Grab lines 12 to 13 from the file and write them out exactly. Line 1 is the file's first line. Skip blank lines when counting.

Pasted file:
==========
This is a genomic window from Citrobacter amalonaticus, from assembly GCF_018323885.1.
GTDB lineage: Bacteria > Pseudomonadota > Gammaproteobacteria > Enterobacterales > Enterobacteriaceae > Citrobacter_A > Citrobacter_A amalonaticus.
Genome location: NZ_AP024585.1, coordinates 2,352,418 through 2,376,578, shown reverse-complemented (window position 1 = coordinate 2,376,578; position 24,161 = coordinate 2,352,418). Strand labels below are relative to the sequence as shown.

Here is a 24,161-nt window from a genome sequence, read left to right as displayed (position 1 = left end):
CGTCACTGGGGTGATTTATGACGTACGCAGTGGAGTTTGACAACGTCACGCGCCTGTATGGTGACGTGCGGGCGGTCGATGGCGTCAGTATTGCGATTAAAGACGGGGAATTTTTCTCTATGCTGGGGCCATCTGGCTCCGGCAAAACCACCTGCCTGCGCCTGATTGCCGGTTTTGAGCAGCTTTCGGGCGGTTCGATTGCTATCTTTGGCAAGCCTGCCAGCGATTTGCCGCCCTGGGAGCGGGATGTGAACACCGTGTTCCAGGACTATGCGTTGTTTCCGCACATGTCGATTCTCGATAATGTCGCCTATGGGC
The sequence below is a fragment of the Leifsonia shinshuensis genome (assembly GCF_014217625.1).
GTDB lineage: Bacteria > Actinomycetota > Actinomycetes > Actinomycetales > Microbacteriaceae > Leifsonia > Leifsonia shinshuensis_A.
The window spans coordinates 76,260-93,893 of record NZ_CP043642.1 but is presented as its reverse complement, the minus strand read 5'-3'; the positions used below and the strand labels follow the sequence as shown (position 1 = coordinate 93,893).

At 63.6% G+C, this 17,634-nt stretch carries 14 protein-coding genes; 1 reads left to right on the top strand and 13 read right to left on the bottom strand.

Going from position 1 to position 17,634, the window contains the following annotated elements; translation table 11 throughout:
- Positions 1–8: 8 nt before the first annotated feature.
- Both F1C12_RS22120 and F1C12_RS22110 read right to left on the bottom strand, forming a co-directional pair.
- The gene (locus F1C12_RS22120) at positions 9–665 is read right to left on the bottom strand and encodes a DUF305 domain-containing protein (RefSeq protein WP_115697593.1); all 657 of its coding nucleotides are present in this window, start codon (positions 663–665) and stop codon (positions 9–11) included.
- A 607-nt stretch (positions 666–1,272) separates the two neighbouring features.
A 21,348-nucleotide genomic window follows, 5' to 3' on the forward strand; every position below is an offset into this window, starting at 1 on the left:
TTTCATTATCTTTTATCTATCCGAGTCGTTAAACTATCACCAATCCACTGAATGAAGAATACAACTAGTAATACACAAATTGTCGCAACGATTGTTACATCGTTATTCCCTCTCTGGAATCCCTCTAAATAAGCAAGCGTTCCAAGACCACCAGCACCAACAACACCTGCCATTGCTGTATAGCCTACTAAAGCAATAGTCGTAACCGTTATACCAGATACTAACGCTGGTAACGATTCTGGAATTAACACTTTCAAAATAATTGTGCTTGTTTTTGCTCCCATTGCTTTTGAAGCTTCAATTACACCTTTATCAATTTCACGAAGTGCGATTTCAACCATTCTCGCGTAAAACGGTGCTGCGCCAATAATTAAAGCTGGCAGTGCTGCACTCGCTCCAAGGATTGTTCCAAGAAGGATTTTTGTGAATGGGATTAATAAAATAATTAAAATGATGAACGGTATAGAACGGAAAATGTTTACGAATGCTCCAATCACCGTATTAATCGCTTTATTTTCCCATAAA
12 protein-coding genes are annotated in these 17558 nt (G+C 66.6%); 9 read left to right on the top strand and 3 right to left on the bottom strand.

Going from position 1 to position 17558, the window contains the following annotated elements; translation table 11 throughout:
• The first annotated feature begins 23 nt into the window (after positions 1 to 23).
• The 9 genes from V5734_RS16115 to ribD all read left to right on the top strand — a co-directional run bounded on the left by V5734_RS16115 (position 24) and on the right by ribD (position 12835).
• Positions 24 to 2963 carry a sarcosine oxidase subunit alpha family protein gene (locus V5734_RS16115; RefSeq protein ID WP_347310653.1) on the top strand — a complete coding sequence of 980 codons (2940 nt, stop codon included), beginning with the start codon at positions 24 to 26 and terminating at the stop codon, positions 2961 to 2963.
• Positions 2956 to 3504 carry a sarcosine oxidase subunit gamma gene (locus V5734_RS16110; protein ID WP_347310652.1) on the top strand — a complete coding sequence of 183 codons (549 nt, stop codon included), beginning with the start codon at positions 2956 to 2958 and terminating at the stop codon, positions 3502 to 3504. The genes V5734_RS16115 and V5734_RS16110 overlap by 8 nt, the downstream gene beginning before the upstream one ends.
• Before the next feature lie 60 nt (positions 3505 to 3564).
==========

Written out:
- Both F1C12_RS22120 and F1C12_RS22110 read right to left on the bottom strand, forming a co-directional pair.
- The gene (locus F1C12_RS22120) at positions 9–665 is read right to left on the bottom strand and encodes a DUF305 domain-containing protein (RefSeq protein WP_115697593.1); all 657 of its coding nucleotides are present in this window, start codon (positions 663–665) and stop codon (positions 9–11) included.